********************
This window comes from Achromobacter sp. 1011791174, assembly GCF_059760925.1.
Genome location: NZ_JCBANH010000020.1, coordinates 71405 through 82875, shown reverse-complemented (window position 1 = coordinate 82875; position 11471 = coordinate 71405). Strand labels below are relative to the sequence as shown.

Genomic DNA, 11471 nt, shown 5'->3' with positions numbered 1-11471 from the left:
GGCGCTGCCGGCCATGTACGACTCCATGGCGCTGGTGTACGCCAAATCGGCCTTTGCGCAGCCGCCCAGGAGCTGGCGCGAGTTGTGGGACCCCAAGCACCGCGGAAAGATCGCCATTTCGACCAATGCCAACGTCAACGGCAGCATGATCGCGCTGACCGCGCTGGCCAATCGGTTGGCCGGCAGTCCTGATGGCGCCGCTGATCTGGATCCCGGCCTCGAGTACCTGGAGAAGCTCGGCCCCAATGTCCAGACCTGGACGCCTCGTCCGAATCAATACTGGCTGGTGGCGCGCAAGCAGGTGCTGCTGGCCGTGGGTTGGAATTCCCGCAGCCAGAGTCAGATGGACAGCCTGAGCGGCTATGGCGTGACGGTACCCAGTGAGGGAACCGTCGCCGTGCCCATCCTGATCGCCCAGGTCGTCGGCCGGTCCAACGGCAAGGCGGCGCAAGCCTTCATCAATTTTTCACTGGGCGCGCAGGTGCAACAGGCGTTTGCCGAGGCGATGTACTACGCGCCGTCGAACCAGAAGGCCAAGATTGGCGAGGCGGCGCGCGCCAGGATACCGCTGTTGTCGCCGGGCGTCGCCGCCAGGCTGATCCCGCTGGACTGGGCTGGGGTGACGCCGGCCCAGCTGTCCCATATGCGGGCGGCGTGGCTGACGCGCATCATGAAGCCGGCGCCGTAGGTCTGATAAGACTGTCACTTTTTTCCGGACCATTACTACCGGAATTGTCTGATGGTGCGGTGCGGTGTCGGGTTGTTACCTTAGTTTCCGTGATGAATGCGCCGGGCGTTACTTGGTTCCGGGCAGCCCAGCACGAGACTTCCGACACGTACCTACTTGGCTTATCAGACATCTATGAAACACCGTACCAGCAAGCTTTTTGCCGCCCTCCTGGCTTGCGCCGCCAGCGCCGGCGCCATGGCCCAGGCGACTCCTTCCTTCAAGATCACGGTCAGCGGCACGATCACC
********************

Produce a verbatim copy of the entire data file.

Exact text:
This window comes from Achromobacter sp. 1011791174, assembly GCF_059760925.1.
Genome location: NZ_JCBANH010000020.1, coordinates 71405 through 82875, shown reverse-complemented (window position 1 = coordinate 82875; position 11471 = coordinate 71405). Strand labels below are relative to the sequence as shown.

Genomic DNA, 11471 nt, shown 5'->3' with positions numbered 1-11471 from the left:
GGCGCTGCCGGCCATGTACGACTCCATGGCGCTGGTGTACGCCAAATCGGCCTTTGCGCAGCCGCCCAGGAGCTGGCGCGAGTTGTGGGACCCCAAGCACCGCGGAAAGATCGCCATTTCGACCAATGCCAACGTCAACGGCAGCATGATCGCGCTGACCGCGCTGGCCAATCGGTTGGCCGGCAGTCCTGATGGCGCCGCTGATCTGGATCCCGGCCTCGAGTACCTGGAGAAGCTCGGCCCCAATGTCCAGACCTGGACGCCTCGTCCGAATCAATACTGGCTGGTGGCGCGCAAGCAGGTGCTGCTGGCCGTGGGTTGGAATTCCCGCAGCCAGAGTCAGATGGACAGCCTGAGCGGCTATGGCGTGACGGTACCCAGTGAGGGAACCGTCGCCGTGCCCATCCTGATCGCCCAGGTCGTCGGCCGGTCCAACGGCAAGGCGGCGCAAGCCTTCATCAATTTTTCACTGGGCGCGCAGGTGCAACAGGCGTTTGCCGAGGCGATGTACTACGCGCCGTCGAACCAGAAGGCCAAGATTGGCGAGGCGGCGCGCGCCAGGATACCGCTGTTGTCGCCGGGCGTCGCCGCCAGGCTGATCCCGCTGGACTGGGCTGGGGTGACGCCGGCCCAGCTGTCCCATATGCGGGCGGCGTGGCTGACGCGCATCATGAAGCCGGCGCCGTAGGTCTGATAAGACTGTCACTTTTTTCCGGACCATTACTACCGGAATTGTCTGATGGTGCGGTGCGGTGTCGGGTTGTTACCTTAGTTTCCGTGATGAATGCGCCGGGCGTTACTTGGTTCCGGGCAGCCCAGCACGAGACTTCCGACACGTACCTACTTGGCTTATCAGACATCTATGAAACACCGTACCAGCAAGCTTTTTGCCGCCCTCCTGGCTTGCGCCGCCAGCGCCGGCGCCATGGCCCAGGCGACTCCTTCCTTCAAGATCACGGTCAGCGGCACGATCACC